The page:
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Park Officials Set Forest on Fire

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Dozens of acres of the Delaware Water Gap National Recreation Area went up in flames Friday as part of a controlled burn in which park officials set the forest and fields on fire to preserve its health.

Acres of the Delaware Water Gap National Recreation Area near Bushkill went up in flames .

Smoke could be seen seeping above the pine trees and flames spreading throughout the dry brush.

The fire was started on purpose by the National Park Service.

"Actually what we're doing is a prescribed burn, or a controlled burn.  This is to maintain the open space here in the park," said Park Fire Management Officer Cliff Lively.

Although the wildfire danger is high, park fire officials said this is the only time to torch the park because if they wait any longer it's too green.

The fire danger has resulted in making sure there's extra manpower. Crews also doused the outer area of the burn with water and made sure fire control lines are in place as well.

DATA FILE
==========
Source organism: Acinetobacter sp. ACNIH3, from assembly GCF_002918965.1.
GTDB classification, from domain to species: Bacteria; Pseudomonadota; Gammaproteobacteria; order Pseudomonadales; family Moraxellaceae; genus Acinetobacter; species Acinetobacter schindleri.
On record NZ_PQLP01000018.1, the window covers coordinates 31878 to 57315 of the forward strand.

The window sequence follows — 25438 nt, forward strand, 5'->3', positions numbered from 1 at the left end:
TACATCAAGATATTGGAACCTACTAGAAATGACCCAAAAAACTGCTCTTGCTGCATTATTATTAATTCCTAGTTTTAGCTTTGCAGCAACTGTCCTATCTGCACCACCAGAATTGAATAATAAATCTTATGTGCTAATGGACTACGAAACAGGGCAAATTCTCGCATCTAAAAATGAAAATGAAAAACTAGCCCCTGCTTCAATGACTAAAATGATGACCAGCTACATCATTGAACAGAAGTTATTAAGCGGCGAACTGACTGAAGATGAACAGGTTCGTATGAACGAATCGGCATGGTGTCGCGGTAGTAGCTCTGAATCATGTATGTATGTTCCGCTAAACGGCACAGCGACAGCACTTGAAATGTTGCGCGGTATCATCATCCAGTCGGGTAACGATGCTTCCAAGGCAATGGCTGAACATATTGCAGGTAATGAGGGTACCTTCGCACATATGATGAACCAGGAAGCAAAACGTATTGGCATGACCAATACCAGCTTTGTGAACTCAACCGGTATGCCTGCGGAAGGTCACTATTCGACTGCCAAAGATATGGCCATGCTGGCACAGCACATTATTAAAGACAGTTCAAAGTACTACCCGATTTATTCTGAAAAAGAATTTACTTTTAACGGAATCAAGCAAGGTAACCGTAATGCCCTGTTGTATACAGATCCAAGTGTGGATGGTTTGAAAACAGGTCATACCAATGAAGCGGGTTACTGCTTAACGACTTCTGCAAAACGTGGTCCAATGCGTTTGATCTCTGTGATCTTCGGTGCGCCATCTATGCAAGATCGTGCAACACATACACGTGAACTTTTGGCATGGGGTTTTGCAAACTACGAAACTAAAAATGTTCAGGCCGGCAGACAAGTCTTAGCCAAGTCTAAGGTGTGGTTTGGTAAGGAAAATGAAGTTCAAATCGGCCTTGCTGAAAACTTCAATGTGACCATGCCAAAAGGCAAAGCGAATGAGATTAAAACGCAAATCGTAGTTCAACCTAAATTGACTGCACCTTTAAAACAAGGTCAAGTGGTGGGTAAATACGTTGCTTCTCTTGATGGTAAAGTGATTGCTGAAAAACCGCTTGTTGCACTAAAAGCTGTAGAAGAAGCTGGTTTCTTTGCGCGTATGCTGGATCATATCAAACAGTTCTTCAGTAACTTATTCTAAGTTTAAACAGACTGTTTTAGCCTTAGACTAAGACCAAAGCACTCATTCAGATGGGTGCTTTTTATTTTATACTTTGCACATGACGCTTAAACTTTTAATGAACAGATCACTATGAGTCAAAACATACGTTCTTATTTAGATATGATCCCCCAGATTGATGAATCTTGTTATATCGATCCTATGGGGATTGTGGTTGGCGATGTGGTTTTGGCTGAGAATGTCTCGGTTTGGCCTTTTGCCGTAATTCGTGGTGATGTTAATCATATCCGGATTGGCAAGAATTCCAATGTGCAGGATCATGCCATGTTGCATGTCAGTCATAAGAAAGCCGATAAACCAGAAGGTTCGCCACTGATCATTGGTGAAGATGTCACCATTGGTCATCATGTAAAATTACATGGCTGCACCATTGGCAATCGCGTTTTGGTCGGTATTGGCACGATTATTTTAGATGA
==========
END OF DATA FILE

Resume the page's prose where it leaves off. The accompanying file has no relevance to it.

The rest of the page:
"It's like a trail that is a place for us to stop the fire or to start lighting the fire and then it just burns off of that," said Lively.

Drip torches are used to light a fire and burn nearly 60 acres of the forest and fields inside the park. The flames will eventually grow and spread, destroying everything in its path, which is a good thing for the park.

"We are promoting wildlife that needs open space to breed and nest and that sort of thing," said Lively.

The burn also gets rid of invasive plant species that could cause harm to native plants.

More controlled burns inside the Delaware Water Gap National Recreation Area will continue in the weeks ahead.